G.M.Trevelyan, as well as being a best-selling historian, was Regius Professor of History and Master of Trinity College Cambridge, Chancellor of the University of Newcastle, he was awarded the Order of Merit and was offered, but refused, the Presidency of the British Academy. This book provides a study of the man and an account of his generation. David Cannadine is the author of "The Pleasures of the Past".
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A well-written if not wholly successful effort to revive the reputation of G.M. Trevelyan as a historian. There have been few more born to the craft of history than Trevelyan (1876-1962). A descendant of the English historian Lord Macaulay and the son of historian George Otto Trevelyan, he dedicated himself at an early age to the family tradition. ``The past,'' writes Cannadine (History/Columbia; The Pleasures of the Past, 1989), ``was his inheritance, his passion, his calling, his duty, his art.'' Trevelyan threw himself into it with all the Victorian virtues of his ancestors--stamina, self-discipline, and the appreciation, more common then than now, that history and literature are inseparable. His three-volume life of Garibaldi, his three-volume history of England in the Age of Queen Anne, and his English Social History enjoyed immense sales. In the latter book, he almost pioneered social history or, as he described it, ``the history of the people with the politics left out.'' Cannadine notes that Trevelyan's reputation has been in eclipse for some time: He reflected an earlier era in his belief that the function of history is to illuminate the present in the light of the past, and in his conviction that ``all novelists since Conrad are cads.'' But these ideas, Cannadine notes, arose from ``a mind of remarkable range, power, erudition and creativity,'' and were accompanied by a determination to get inside the minds of his subjects and to see their problems as they saw them. Cannadine doesn't persuade, though, in his attempt to show that Trevelyan's internationalism, constitutionalism, and feeling for the countryside were so emblematic of his era that ``the time in which he lived cannot be properly understood without reference to [his] life and work.'' Cannadine tries hard, but he fails to disprove Trevelyan's own dictum that ``historians, scholars and literary men who have led uneventful and happy lives, seldom afford great subjects for biographies.'' -- Copyright ©1993, Kirkus Associates, LP. All rights reserved.From Publishers Weekly:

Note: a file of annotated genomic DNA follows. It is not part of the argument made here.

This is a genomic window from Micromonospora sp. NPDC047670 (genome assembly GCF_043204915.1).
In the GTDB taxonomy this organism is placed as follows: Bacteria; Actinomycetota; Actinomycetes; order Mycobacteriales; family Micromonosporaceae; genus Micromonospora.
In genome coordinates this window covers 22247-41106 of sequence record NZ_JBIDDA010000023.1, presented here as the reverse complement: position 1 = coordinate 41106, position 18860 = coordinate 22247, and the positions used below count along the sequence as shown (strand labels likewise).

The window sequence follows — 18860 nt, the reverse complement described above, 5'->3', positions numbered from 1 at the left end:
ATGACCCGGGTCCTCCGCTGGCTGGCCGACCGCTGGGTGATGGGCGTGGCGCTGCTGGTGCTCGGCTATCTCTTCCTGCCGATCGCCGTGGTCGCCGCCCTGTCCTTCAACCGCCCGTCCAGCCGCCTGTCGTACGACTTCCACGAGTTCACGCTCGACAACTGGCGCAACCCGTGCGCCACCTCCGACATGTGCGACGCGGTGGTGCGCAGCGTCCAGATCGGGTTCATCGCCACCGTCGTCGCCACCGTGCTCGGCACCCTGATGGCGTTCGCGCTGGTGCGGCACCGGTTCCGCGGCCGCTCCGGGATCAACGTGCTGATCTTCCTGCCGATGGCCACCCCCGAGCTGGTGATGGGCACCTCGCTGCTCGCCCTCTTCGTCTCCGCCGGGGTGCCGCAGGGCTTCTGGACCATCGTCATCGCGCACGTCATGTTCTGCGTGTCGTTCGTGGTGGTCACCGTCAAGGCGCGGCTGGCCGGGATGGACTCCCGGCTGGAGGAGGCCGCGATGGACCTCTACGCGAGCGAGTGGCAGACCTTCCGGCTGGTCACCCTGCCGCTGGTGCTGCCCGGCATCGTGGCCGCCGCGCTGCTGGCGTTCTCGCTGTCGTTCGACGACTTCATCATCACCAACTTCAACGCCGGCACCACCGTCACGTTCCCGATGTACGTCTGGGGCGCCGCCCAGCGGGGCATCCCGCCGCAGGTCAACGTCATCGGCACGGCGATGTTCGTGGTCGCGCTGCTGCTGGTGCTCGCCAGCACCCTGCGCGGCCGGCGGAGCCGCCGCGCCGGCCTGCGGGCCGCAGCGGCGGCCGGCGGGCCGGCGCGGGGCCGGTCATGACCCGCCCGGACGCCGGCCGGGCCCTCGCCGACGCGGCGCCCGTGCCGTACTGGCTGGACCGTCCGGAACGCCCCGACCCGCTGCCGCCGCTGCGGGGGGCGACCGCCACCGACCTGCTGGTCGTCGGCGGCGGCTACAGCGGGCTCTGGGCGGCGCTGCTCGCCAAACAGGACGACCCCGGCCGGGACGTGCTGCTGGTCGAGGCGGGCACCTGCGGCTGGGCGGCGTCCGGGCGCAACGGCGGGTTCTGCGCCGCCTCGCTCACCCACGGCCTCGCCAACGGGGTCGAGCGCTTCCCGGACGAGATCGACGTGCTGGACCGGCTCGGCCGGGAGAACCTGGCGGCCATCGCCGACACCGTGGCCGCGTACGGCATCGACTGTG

In this thematic biography, noted historian Cannadine ( The Decline and Fall of the British Aristocracy ) ably analyzes the significance of Trevelyan (1876-1962), the most widely read historian of his generation, whose reputation declined sharply after his death. Cannadine demonstrates that the high expectations of his aristocratic parents and his own great talent stimulated Trevelyan to write a vast number of books, the most successful being English Social History . He sketches the influence of late 19th-century Liberalism on the earnest, high-minded Trevelyan's early work, examines the ways in which subsequent studies reflected "Whig themes of religious toleration and constitutional progress," and shows that the trauma of WW II prompted him to take refuge in writing about rural life. Cannadine assesses the comments of Trevelyan's principal critics, concluding that the historian was neither biased nor superficial, but that his narrative histories ignored new thinkers such as Freud and Weber. Still, Trevelyan should be read, the author argues, for his range, his vision of the past and "the perspective his life and work affords on his own times." Photos.
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Book Description HarperCollins Publishers Ltd, 1992. Hardcover. Book Condition: New. book. Bookseller Inventory # 2158728
Book Description HarperCollins Publishers Ltd, 1992. Hardcover. Book Condition: New. book. Bookseller Inventory # 0002158728
Book Description HarperCollins Publishers Ltd, 1992. Hardcover. Book Condition: New. Bookseller Inventory # DADAX0002158728